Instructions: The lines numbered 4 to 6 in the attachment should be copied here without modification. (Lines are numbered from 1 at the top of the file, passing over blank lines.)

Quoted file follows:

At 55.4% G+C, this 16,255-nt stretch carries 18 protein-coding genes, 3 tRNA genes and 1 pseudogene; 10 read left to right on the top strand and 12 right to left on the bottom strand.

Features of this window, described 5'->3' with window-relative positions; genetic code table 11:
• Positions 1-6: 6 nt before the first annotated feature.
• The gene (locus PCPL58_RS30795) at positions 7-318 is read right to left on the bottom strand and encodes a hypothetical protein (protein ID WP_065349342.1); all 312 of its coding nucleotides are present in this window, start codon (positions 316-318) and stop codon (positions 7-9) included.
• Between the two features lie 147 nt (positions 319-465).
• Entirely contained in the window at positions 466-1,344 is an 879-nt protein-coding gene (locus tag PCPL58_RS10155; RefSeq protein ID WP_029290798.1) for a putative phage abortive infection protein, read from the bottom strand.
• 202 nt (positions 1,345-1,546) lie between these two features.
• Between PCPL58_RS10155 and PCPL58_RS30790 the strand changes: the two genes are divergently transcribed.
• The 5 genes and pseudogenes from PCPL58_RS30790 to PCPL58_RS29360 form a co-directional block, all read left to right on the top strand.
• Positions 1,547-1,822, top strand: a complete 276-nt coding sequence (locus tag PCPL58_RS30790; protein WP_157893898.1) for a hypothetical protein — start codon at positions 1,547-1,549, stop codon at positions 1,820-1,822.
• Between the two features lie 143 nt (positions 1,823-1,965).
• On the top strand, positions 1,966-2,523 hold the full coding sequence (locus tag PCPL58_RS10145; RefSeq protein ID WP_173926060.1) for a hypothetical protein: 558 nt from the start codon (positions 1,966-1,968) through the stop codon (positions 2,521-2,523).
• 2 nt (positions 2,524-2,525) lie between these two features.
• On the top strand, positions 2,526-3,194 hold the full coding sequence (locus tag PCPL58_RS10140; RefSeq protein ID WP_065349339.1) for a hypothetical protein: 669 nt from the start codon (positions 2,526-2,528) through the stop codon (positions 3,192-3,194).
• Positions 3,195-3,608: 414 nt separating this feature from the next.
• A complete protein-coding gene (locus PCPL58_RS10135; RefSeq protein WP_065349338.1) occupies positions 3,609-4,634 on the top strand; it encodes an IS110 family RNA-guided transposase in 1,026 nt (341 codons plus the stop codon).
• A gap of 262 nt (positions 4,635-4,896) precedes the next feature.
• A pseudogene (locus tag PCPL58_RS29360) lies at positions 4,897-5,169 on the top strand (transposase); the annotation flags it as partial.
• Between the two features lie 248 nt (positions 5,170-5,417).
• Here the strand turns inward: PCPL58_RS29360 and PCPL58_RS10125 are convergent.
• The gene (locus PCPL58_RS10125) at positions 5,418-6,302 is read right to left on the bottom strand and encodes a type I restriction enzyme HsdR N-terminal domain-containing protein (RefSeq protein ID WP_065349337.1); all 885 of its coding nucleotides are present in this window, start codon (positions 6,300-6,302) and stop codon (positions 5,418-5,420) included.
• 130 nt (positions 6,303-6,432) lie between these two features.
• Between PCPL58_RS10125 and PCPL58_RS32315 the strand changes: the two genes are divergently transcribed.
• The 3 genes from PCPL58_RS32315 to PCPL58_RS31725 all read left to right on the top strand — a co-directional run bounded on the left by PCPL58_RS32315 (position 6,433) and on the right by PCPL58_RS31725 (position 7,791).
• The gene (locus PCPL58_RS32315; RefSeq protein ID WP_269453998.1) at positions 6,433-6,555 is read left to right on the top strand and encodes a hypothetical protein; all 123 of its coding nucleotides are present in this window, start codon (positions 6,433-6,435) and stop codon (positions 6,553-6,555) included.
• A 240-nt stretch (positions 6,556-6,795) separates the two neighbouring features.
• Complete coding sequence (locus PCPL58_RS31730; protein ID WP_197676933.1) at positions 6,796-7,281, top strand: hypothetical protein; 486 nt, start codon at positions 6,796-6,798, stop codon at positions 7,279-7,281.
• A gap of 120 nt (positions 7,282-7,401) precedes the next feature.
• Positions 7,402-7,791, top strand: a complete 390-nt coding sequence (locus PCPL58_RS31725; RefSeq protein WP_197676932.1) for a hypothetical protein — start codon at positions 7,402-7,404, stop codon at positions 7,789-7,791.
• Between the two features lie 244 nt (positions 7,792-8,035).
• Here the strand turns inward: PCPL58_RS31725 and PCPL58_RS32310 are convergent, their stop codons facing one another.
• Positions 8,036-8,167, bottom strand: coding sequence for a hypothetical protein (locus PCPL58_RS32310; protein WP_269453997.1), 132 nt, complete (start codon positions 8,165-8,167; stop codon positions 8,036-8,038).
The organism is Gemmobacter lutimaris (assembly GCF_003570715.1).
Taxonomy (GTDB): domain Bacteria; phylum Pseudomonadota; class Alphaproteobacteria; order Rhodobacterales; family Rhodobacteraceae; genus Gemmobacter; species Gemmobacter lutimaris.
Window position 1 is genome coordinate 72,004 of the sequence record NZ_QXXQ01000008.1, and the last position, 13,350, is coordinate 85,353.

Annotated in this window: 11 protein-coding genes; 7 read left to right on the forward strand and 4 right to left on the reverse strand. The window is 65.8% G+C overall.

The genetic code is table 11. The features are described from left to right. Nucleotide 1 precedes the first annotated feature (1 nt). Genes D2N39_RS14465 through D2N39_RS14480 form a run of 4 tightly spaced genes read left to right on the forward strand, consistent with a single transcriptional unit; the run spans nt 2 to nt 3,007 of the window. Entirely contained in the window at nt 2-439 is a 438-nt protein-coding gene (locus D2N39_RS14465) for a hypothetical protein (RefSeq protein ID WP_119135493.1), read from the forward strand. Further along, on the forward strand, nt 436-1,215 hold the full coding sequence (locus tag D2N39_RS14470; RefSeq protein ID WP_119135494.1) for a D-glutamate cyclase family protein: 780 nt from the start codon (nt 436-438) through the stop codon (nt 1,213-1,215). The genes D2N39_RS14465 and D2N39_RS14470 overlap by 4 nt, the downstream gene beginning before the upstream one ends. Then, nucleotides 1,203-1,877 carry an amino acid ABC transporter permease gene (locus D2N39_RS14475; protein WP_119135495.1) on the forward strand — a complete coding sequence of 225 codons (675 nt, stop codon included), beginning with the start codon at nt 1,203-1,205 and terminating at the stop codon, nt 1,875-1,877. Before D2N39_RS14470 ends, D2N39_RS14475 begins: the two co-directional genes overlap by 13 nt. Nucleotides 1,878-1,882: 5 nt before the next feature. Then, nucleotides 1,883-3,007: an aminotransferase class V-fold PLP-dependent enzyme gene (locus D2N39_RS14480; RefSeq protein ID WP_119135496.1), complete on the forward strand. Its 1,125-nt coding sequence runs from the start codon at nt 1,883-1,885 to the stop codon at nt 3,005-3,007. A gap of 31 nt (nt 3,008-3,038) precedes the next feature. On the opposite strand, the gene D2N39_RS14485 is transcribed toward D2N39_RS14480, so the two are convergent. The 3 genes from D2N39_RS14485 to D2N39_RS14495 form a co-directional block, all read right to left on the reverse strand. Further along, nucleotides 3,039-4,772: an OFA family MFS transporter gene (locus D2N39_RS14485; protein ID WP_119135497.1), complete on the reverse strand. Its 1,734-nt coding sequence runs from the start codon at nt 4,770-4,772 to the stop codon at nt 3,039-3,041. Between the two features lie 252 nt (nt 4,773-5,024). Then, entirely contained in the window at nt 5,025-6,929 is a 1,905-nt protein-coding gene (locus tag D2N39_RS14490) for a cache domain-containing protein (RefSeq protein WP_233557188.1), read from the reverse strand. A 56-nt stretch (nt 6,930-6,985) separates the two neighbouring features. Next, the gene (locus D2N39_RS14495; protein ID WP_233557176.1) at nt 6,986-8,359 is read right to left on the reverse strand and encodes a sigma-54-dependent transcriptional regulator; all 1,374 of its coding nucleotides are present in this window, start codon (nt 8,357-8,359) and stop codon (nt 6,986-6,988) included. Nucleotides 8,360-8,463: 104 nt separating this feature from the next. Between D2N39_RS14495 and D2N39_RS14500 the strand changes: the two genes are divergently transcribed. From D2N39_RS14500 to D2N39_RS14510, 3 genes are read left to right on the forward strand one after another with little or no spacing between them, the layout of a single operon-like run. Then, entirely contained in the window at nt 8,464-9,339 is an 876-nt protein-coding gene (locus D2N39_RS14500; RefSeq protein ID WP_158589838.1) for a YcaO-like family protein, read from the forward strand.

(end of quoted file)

• The gene (locus PCPL58_RS30795) at positions 7-318 is read right to left on the bottom strand and encodes a hypothetical protein (protein ID WP_065349342.1); all 312 of its coding nucleotides are present in this window, start codon (positions 316-318) and stop codon (positions 7-9) included.
• Between the two features lie 147 nt (positions 319-465).
• Entirely contained in the window at positions 466-1,344 is an 879-nt protein-coding gene (locus tag PCPL58_RS10155; RefSeq protein ID WP_029290798.1) for a putative phage abortive infection protein, read from the bottom strand.